Hygienic Issues of Solid Wastes

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Wastes[✎ edit | edit source]

The term solid wastes is defined as all forms of putrescible (i.e. liable to decay) and non-putrescible wastes, including garbage, rubbish, refuse, residential ashes, industrial wastes, demolition waste and all other materials and substances, which are accumulated in any public or private residence or commercial, business or industrial establishment.

Special wastes on the other hand, are all solid waste that require special preparation and special handling due to their large size or volume, dustiness or other unique features. Examples include tires, batteries, used motor oil, waste from health facilities, discarded or abandoned vehicles, discarded home or industrial appliances, discarded furniture, large dead animals.

The composition of waste varies by the type of neighborhood. Health hazards of solid waste depend on its composition, way of collection, transport, and final disposal.

Solid Waste Disposal[✎ edit | edit source]

Landfills[✎ edit | edit source]

Active tipping area of an operating landfill in Perth, Western Australia

In the Czech Republic, solid waste is most commonly transported to landfills. It is the simplest but not the best solution. Inflammable material in landfills is prone to self-ignition and a burning dump pollutes the environment by smoke and smells.

Landfills are a favorable environment for breeding of rodents (mice, rats) and insects (flies), especially where organic waste accumulates (i.e. waste from households and catering facilities). Rodents and flying insects are biological vectors of various diseases or transmit diseases passively. In European conditions, insects transmit mostly intestinal and pyogenic skin infections. Flies can also passively transmit viruses and parasites. It has been repeatedly observed that the flying range of flies may reach even several kilometers if the wind is favorable. The flying range of flies usually does not exceed 1 km, therefore a 1 km distance between a new landfill and the nearest settlement is acceptable. Rodents can transmit the same pathogens as insects; in addition, they are a natural reservoir of diseases such as leptospirosis, brucellosis and tularemia. Depositing wastes in landfills in oblique layers (not horizontal ones over large areas), can result in periodic desinsection and deratisation, and timely recultivation of the landfill which can limit rodents and insect breeding.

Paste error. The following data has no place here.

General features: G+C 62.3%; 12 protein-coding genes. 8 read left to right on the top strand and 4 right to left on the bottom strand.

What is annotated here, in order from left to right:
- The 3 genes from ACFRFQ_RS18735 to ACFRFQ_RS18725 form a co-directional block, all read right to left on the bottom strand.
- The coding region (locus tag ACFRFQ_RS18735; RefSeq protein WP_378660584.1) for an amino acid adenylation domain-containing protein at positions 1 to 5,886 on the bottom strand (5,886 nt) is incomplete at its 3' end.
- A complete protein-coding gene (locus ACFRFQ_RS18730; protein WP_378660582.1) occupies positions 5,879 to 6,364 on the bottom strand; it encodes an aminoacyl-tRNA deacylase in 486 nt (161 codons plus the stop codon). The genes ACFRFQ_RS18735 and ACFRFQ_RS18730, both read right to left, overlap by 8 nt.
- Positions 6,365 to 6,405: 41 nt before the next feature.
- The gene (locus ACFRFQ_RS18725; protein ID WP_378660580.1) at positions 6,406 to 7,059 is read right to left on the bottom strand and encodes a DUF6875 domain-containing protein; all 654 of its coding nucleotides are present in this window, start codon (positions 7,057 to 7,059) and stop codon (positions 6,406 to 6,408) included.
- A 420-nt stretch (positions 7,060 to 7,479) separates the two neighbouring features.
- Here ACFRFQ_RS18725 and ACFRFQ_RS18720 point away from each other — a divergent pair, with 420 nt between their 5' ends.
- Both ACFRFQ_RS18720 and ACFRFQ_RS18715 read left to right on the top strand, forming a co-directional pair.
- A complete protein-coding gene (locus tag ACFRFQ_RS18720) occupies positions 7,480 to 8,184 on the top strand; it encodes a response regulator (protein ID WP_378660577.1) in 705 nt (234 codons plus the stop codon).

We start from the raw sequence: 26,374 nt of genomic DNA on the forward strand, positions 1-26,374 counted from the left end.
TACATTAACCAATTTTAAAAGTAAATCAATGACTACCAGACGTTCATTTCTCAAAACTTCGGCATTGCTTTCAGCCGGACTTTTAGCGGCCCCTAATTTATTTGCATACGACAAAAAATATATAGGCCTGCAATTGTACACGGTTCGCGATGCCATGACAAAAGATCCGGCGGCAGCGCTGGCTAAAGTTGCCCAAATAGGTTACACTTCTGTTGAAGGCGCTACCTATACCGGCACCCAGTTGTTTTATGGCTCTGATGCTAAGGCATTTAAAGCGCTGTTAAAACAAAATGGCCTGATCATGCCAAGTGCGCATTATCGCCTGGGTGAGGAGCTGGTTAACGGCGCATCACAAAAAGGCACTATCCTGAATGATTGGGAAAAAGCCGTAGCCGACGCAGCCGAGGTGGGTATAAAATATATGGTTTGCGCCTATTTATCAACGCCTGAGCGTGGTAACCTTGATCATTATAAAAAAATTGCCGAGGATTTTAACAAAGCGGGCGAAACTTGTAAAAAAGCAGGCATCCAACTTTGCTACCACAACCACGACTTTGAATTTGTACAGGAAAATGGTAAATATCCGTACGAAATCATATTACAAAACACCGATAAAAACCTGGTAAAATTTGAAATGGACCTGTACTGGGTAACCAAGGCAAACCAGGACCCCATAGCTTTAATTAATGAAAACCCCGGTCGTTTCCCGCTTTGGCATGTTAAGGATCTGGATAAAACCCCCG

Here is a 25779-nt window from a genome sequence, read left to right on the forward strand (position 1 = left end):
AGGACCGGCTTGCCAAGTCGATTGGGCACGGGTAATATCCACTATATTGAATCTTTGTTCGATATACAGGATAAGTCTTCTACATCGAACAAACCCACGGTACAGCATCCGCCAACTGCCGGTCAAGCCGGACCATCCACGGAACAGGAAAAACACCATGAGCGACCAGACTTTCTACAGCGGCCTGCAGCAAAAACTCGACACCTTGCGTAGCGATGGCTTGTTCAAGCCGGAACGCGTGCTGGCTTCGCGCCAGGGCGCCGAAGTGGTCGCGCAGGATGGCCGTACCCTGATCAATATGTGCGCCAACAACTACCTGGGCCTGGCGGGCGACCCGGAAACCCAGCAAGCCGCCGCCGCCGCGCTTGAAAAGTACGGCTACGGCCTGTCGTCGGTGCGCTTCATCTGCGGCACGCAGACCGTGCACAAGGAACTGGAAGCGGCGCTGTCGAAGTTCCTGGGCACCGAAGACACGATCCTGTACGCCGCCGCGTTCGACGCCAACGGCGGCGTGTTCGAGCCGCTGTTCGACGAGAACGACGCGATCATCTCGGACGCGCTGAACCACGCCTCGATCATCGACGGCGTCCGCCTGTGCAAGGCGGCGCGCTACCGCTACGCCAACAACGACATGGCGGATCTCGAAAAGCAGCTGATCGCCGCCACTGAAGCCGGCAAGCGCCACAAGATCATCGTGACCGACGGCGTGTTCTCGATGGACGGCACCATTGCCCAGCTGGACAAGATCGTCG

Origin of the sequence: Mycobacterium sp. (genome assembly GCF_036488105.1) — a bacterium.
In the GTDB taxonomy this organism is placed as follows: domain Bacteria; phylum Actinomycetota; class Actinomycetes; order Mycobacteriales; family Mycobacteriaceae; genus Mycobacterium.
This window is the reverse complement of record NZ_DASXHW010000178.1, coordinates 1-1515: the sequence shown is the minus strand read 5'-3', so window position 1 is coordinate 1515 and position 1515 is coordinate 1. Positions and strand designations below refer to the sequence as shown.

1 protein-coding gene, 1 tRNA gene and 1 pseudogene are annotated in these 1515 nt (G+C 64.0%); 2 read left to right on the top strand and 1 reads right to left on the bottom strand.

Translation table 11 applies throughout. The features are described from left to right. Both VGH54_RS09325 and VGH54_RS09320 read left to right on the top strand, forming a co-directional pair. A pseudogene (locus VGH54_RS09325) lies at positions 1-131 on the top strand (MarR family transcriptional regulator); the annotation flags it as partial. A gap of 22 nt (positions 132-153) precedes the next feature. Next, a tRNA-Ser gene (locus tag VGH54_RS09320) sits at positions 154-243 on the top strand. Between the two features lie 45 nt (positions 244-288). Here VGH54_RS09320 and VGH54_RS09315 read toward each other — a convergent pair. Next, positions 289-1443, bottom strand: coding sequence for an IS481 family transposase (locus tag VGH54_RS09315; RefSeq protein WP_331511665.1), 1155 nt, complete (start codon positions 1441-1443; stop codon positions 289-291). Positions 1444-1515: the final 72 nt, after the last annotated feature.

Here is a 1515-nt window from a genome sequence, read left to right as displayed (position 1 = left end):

The location of future landfills must be carefully selected considering potential surface and ground water pollution. Dumps must not be located in flood areas or in areas considered as a potential future location of drinking water source.

Other Methods[✎ edit | edit source]

Recycling symbol

Other methods include composting, industrial fermentation or incineration in conventional or high temperature incinerators. Both types of incineration require at least 2-step emission cleaning. Solid waste from agriculture, especially large-scale poultry and pig production waste may be processed by drying.

Recycling is an increasingly important way of waste disposal. It is the process of transforming or re-manufacturing materials into materials for use other than landfill disposal or incineration. Recycling includes composting of source-separated organics but not composting of mixed waste. Recyclable materials are the materials which have passed through their originally intended usage, have use or value as a commercial commodity, and are intentionally separated from solid waste by their original consumer for collection for the purpose of reuse, reprocessing or remanufacture. Examples include paper, cardboard, metal, aluminum, glass, plastic, and used motor oil.

Industrial solid toxic waste should be chemically neutralized and/or deposited in secluded toxic waste sites. The disposal of soluble toxic waste needs a special care to avoid the contamination of underground or surface water and soil pollution.

Links[✎ edit | edit source]

Bibliography[✎ edit | edit source]

  • BENCKO, Vladimir, et al. Hygiene and Epidemiology : Selected Chapters. 2nd edition. Prague. 2008. ISBN 80-246-0793-X.